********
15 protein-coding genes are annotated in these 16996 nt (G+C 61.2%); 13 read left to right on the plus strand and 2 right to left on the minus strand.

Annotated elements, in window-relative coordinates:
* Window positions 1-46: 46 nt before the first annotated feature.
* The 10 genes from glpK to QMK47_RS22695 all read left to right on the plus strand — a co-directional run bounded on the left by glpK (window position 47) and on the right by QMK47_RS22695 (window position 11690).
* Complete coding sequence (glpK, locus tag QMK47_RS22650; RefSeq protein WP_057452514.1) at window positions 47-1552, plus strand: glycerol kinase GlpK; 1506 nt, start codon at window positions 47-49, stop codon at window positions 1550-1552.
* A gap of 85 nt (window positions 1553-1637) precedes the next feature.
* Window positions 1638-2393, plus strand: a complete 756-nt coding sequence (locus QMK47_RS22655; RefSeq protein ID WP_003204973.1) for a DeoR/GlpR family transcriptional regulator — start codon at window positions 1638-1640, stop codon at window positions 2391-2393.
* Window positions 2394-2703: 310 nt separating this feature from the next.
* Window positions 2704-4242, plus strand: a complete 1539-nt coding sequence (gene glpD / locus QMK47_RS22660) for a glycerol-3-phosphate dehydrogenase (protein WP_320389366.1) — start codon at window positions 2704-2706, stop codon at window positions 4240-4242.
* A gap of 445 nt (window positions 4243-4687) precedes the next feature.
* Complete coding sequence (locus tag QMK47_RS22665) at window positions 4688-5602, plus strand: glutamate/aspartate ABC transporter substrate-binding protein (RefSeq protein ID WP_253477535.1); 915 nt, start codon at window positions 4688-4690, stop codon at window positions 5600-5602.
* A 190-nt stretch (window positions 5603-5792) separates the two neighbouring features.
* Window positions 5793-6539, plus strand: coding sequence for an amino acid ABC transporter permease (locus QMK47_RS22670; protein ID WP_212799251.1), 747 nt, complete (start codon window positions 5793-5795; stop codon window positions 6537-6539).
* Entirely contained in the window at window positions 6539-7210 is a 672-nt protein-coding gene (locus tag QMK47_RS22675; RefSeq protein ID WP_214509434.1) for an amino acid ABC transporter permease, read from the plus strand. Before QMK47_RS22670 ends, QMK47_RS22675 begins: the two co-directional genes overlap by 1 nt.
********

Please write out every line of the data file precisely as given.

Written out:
15 protein-coding genes are annotated in these 16996 nt (G+C 61.2%); 13 read left to right on the plus strand and 2 right to left on the minus strand.

Annotated elements, in window-relative coordinates:
* Window positions 1-46: 46 nt before the first annotated feature.
* The 10 genes from glpK to QMK47_RS22695 all read left to right on the plus strand — a co-directional run bounded on the left by glpK (window position 47) and on the right by QMK47_RS22695 (window position 11690).
* Complete coding sequence (glpK, locus tag QMK47_RS22650; RefSeq protein WP_057452514.1) at window positions 47-1552, plus strand: glycerol kinase GlpK; 1506 nt, start codon at window positions 47-49, stop codon at window positions 1550-1552.
* A gap of 85 nt (window positions 1553-1637) precedes the next feature.
* Window positions 1638-2393, plus strand: a complete 756-nt coding sequence (locus QMK47_RS22655; RefSeq protein ID WP_003204973.1) for a DeoR/GlpR family transcriptional regulator — start codon at window positions 1638-1640, stop codon at window positions 2391-2393.
* Window positions 2394-2703: 310 nt separating this feature from the next.
* Window positions 2704-4242, plus strand: a complete 1539-nt coding sequence (gene glpD / locus QMK47_RS22660) for a glycerol-3-phosphate dehydrogenase (protein WP_320389366.1) — start codon at window positions 2704-2706, stop codon at window positions 4240-4242.
* A gap of 445 nt (window positions 4243-4687) precedes the next feature.
* Complete coding sequence (locus tag QMK47_RS22665) at window positions 4688-5602, plus strand: glutamate/aspartate ABC transporter substrate-binding protein (RefSeq protein ID WP_253477535.1); 915 nt, start codon at window positions 4688-4690, stop codon at window positions 5600-5602.
* A 190-nt stretch (window positions 5603-5792) separates the two neighbouring features.
* Window positions 5793-6539, plus strand: coding sequence for an amino acid ABC transporter permease (locus QMK47_RS22670; protein ID WP_212799251.1), 747 nt, complete (start codon window positions 5793-5795; stop codon window positions 6537-6539).
* Entirely contained in the window at window positions 6539-7210 is a 672-nt protein-coding gene (locus tag QMK47_RS22675; RefSeq protein ID WP_214509434.1) for an amino acid ABC transporter permease, read from the plus strand. Before QMK47_RS22670 ends, QMK47_RS22675 begins: the two co-directional genes overlap by 1 nt.